There is a definite hunger for truth in the world right now. The debate about where to find it, and what processes would be most beneficial, is heating up. Radical atheists are becoming ever more vocal, and raising doubts and concerns in people’s minds about what to believe. Yet, Christianity (and other major religions) are responding. A battle for the hearts – and minds – of people continues. At this time of year, it’s worth reflecting on how best to engage in that interaction.
Christmas is a not a good time for atheists and skeptics these days. “The war on Christmas” has largely failed – we call them Christmas trees, greet each other with “Happy Christmas”, include a baby Jesus in school Nativity plays and say ‘Christmas’ rather than ‘Xmas’ on our greeting cards without too much come back. Once upon a time religion was equated with ignorance and superstition (it still is for many), which would eventually give way for science, fact, evidence and reason. Secular elites and thinkers especially explained that the world would be better off without superstitious belief in God. The last hundred years have not been good for them, though. The last century has been the most anti-Christian and most secular in history, yet it’s hard not to notice that scientific rationalism has not delivered a peaceful world to us. Denouncing God (and Jesus specifically) has not made the world a better place – but it has led to an increased spiritual hunger in the Western world.
But this is no cause for gloating amongst Christians (or other religions). The problem is that people who are going on a spiritual quest do not see traditional Christianity as a viable place to go looking (the same is probably true for other traditional religions as well). One of the major reasons for this is that ordinary Christians seem so happy to believe stuff that is just patently absurd or contradictory. By this, I don’t mean belief in some of the difficult to accept concepts that are integral to the Christian faith (such as the incarnation, the death and resurrection of Christ, or a personal God who both loves and judges us), but rather I am referring to the way many Christians continue to insist that all parts of the Bible are literally true (in a modern scientific sense). And the way that many Christians continue to claim that the way they interpret the Bible must be true in spite of all the scientific evidence to the contrary (the best example of this is the continued insistence by so many Christians that there either were never dinosaurs or that any that did exist were wiped out by a global flood just a few thousand years ago).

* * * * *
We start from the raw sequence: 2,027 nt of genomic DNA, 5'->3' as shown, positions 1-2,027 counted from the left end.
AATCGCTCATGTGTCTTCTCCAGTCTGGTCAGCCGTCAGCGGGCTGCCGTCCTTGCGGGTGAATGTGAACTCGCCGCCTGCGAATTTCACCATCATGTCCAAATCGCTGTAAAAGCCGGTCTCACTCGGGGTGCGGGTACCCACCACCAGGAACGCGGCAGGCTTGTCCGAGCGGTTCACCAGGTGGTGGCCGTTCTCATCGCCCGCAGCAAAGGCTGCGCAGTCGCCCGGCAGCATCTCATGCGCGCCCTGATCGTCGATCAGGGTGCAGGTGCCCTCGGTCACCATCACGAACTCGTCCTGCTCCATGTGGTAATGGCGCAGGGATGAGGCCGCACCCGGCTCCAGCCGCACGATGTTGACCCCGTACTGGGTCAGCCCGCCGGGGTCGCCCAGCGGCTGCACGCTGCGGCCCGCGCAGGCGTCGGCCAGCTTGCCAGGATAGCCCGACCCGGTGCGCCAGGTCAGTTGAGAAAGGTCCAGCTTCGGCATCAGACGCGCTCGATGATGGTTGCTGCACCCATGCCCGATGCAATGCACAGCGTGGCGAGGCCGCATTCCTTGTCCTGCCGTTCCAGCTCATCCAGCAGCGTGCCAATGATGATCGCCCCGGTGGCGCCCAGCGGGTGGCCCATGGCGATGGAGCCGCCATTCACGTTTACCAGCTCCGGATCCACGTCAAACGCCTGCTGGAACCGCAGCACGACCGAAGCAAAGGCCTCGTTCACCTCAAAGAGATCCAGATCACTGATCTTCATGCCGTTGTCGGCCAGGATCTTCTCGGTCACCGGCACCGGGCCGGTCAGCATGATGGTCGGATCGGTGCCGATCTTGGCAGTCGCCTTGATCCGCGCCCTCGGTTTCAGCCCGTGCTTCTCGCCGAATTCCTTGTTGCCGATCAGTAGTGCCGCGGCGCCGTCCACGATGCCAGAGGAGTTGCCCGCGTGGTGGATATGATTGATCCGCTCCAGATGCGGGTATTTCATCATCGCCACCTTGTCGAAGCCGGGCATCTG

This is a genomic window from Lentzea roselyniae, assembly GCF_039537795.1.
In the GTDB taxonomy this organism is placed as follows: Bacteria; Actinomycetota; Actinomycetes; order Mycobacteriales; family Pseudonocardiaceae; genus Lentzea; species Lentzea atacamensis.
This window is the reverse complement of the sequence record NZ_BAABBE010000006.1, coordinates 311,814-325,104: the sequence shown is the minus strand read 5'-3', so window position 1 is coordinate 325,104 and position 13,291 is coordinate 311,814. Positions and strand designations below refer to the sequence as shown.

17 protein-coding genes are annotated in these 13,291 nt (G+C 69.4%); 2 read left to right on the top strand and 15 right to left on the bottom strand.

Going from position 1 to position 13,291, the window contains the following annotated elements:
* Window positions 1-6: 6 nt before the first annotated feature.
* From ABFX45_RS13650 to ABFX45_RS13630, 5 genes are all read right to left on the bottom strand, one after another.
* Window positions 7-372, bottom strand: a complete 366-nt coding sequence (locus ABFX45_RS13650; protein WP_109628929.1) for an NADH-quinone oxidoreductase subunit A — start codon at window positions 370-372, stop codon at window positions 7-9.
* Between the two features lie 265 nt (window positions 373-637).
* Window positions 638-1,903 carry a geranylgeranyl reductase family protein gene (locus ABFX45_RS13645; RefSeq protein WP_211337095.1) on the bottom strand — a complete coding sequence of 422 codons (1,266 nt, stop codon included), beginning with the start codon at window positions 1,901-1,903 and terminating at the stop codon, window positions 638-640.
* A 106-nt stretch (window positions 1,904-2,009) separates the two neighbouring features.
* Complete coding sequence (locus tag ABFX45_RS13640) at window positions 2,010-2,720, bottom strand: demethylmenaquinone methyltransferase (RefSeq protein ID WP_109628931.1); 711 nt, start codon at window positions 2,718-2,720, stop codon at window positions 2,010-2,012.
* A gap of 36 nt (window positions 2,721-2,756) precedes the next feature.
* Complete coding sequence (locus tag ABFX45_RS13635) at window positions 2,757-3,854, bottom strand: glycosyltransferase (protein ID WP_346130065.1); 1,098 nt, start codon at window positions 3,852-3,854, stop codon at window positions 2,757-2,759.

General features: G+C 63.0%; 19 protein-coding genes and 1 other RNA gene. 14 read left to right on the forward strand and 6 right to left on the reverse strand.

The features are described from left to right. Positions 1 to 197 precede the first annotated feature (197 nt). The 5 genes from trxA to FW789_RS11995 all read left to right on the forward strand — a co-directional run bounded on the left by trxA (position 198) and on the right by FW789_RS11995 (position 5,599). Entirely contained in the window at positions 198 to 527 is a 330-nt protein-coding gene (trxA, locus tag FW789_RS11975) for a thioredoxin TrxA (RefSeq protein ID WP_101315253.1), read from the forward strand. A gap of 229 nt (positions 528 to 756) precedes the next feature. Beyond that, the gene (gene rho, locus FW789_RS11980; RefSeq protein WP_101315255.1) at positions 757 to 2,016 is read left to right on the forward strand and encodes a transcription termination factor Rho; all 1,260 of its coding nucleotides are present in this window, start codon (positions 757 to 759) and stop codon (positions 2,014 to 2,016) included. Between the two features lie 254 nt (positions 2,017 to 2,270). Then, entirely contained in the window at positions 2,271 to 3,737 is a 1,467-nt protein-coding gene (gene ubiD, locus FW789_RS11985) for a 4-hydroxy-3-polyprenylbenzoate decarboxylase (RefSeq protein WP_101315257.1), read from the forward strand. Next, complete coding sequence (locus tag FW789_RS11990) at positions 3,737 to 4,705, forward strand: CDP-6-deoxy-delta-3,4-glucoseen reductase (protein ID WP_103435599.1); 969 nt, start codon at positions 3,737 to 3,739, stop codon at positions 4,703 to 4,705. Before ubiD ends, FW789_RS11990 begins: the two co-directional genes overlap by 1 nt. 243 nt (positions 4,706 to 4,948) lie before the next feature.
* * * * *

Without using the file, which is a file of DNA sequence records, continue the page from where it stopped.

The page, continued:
Those are bold statements that could easily be misunderstood, so let me quickly explain. Too many readers of the Bible do not take into account some of the key factors that need to be understood when doing proper and detailed Biblical interpretation. This is partly because evangelicals and Protestants have long encouraged everyone to do daily Bible “study” and rely on pithy devotional notes as the basis of their Biblical interpretations. Most of these people do not have the background required to analyse the original language and critique the translation they’re using, or delve into the historical and ancient cultural references and background that colour the story, or dig deeply into the literary context and understanding of the usage and forms of the specific genre of the passage they’re reading, or compare the Biblical text to other ancient extant texts of the day, and so much more that would be required to do a complete Biblical exegesis.
There’s a balance needed here. We certainly want people reading their Bibles and trying to understand it. But we also need them to know that not everything is as it seems at first reading. Ordinary Christians need to be a little more humble in their assertions based on their own private reading of the Bible – a little less certain that they have found ultimate truth without doing all the hard work required to do proper exegesis. Of course, we can also at the same time, improve the teaching in most of our churches, so that people get to go deeper and learn the skills that can help them do decent exegesis.
And those of us who try and spend more time digging deeper would do well to take seriously the hard work being done by skeptics, serious thinkers and seekers after truth who are pointing some of the weaknesses of our existing interpretations and interpretative methods. A site I discovered recently that would make a good starting point is Project Reason‘s “Scripture Project“, which aims to catalogue all of the problems with the Bible. The have even done the most amazing visualisation of contradictions in Scripture (see here).
There are many good, reasonable and reasoned responses to these skeptics, and it would do Christianity no end of good to engage with skeptics – and also to stop the devotional readers of the Bible from positioning themselves as experts in this field.